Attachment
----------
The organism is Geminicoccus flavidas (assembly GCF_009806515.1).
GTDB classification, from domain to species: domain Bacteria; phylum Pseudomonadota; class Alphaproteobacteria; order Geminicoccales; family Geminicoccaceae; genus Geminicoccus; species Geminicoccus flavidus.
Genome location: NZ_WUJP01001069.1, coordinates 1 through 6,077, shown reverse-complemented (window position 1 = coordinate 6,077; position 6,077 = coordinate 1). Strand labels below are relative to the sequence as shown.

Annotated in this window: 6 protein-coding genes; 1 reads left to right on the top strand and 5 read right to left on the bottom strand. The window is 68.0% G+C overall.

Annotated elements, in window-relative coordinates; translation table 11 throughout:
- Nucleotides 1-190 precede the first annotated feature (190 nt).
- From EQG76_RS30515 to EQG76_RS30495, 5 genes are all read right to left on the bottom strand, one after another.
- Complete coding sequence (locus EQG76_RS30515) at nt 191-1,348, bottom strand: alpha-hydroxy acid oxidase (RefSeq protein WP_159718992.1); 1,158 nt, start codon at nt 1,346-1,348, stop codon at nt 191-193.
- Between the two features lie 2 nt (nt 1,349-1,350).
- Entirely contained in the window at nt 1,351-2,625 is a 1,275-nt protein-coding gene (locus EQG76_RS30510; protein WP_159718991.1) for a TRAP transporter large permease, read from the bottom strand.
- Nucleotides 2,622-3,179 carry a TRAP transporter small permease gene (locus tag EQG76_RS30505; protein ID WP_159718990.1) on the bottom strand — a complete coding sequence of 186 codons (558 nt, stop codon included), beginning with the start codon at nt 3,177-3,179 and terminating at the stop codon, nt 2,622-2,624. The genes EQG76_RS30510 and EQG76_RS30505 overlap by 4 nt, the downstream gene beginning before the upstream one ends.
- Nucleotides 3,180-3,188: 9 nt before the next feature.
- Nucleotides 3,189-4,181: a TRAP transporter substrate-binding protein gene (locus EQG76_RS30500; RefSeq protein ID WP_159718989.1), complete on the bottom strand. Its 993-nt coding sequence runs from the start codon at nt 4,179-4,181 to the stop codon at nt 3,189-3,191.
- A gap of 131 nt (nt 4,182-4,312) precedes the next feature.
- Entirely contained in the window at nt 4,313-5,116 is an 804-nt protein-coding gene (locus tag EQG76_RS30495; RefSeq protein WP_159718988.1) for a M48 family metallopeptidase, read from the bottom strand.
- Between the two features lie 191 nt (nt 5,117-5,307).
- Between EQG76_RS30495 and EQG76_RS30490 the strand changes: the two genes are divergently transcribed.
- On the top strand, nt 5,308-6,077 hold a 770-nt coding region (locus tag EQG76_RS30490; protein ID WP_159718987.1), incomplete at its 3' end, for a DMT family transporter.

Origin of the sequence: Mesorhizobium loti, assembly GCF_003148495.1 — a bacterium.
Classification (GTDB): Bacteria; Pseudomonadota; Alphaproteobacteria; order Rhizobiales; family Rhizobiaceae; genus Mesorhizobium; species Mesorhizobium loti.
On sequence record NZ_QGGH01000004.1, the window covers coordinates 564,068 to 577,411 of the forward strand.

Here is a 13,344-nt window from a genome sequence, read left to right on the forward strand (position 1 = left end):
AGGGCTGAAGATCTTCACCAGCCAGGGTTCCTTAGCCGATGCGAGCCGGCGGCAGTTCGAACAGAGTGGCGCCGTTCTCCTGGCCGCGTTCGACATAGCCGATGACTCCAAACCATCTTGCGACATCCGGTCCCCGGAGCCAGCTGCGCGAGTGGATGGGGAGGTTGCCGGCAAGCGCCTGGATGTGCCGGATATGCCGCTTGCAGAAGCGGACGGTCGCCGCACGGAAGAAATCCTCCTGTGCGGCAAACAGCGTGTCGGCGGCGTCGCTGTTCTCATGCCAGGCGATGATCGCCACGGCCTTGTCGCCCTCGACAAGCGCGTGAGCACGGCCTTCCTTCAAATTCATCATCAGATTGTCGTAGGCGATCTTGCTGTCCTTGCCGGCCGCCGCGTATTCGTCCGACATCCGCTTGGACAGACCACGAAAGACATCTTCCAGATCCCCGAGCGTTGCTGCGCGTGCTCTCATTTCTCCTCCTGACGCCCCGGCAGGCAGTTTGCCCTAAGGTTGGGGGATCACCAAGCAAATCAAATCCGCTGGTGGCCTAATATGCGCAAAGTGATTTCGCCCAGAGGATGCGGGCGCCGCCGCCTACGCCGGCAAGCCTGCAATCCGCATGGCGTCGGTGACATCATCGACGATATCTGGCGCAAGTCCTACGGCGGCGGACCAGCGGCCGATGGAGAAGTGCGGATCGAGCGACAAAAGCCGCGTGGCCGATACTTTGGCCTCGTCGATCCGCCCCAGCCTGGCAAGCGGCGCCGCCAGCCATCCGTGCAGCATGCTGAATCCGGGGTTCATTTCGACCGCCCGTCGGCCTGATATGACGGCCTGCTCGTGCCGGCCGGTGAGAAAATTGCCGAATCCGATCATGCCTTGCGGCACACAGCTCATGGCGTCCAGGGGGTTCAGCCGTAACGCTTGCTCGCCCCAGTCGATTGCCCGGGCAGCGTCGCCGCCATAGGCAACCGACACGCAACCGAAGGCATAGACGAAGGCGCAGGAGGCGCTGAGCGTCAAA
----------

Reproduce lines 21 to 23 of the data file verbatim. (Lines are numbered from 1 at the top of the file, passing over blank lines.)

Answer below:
On sequence record NZ_QGGH01000004.1, the window covers coordinates 564,068 to 577,411 of the forward strand.

Here is a 13,344-nt window from a genome sequence, read left to right on the forward strand (position 1 = left end):
AGGGCTGAAGATCTTCACCAGCCAGGGTTCCTTAGCCGATGCGAGCCGGCGGCAGTTCGAACAGAGTGGCGCCGTTCTCCTGGCCGCGTTCGACATAGCCGATGACTCCAAACCATCTTGCGACATCCGGTCCCCGGAGCCAGCTGCGCGAGTGGATGGGGAGGTTGCCGGCAAGCGCCTGGATGTGCCGGATATGCCGCTTGCAGAAGCGGACGGTCGCCGCACGGAAGAAATCCTCCTGTGCGGCAAACAGCGTGTCGGCGGCGTCGCTGTTCTCATGCCAGGCGATGATCGCCACGGCCTTGTCGCCCTCGACAAGCGCGTGAGCACGGCCTTCCTTCAAATTCATCATCAGATTGTCGTAGGCGATCTTGCTGTCCTTGCCGGCCGCCGCGTATTCGTCCGACATCCGCTTGGACAGACCACGAAAGACATCTTCCAGATCCCCGAGCGTTGCTGCGCGTGCTCTCATTTCTCCTCCTGACGCCCCGGCAGGCAGTTTGCCCTAAGGTTGGGGGATCACCAAGCAAATCAAATCCGCTGGTGGCCTAATATGCGCAAAGTGATTTCGCCCAGAGGATGCGGGCGCCGCCGCCTACGCCGGCAAGCCTGCAATCCGCATGGCGTCGGTGACATCATCGACGATATCTGGCGCAAGTCCTACGGCGGCGGACCAGCGGCCGATGGAGAAGTGCGGATCGAGCGACAAAAGCCGCGTGGCCGATACTTTGGCCTCGTCGATCCGCCCCAGCCTGGCAAGCGGCGCCGCCAGCCATCCGTGCAGCATGCTGAATCCGGGGTTCATTTCGACCGCCCGTCGGCCTGATATGACGGCCTGCTCGTGCCGGCCGGTGAGAAAATTGCCGAATCCGATCATGCCTTGCGGCACACAGCTCATGGCGTCCAGGGGGTTCAGCCGTAACGCTTGCTCGCCCCAGTCGATTGCCCGGGCAGCGTCGCCGCCATAGGCAACCGACACGCAACCGAAGGCATAGACGAAGGCGCAGGAGGCGCTGAGCGTCAAA